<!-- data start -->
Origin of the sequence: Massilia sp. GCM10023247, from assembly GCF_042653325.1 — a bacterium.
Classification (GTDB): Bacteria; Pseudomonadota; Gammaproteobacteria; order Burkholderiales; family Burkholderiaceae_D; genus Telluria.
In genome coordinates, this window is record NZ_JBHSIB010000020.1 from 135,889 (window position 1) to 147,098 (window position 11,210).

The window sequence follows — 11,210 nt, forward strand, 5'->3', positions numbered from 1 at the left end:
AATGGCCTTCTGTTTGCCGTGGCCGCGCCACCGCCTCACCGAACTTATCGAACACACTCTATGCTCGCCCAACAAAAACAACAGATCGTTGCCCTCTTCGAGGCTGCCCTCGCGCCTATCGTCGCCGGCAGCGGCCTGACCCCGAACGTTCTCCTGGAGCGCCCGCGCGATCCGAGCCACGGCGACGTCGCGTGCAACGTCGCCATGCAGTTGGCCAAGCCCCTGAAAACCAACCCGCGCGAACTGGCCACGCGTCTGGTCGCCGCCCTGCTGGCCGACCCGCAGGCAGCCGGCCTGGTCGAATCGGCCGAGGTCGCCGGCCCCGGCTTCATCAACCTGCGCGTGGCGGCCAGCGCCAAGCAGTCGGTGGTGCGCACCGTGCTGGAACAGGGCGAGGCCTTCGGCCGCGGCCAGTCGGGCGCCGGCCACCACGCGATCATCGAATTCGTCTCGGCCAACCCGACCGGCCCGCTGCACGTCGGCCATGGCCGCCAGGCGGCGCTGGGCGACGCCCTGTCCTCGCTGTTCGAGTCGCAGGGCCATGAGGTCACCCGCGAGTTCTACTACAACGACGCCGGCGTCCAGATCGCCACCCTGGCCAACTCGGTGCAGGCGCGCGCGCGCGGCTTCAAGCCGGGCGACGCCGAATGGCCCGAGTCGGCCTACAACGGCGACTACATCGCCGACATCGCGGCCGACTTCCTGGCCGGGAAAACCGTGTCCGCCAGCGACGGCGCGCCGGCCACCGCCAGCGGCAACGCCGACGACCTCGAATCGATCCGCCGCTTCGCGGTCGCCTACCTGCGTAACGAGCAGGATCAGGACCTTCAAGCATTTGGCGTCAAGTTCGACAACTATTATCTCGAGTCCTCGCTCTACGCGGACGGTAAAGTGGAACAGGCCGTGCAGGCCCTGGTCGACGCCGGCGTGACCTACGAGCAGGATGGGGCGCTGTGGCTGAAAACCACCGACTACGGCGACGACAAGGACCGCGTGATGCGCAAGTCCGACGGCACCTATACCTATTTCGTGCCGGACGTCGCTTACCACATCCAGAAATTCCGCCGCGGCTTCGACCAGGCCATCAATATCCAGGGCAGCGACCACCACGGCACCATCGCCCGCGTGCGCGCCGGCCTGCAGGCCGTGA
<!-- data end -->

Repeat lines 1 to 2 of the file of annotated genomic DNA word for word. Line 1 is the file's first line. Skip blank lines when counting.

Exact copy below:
Origin of the sequence: Massilia sp. GCM10023247, from assembly GCF_042653325.1 — a bacterium.
Classification (GTDB): Bacteria; Pseudomonadota; Gammaproteobacteria; order Burkholderiales; family Burkholderiaceae_D; genus Telluria.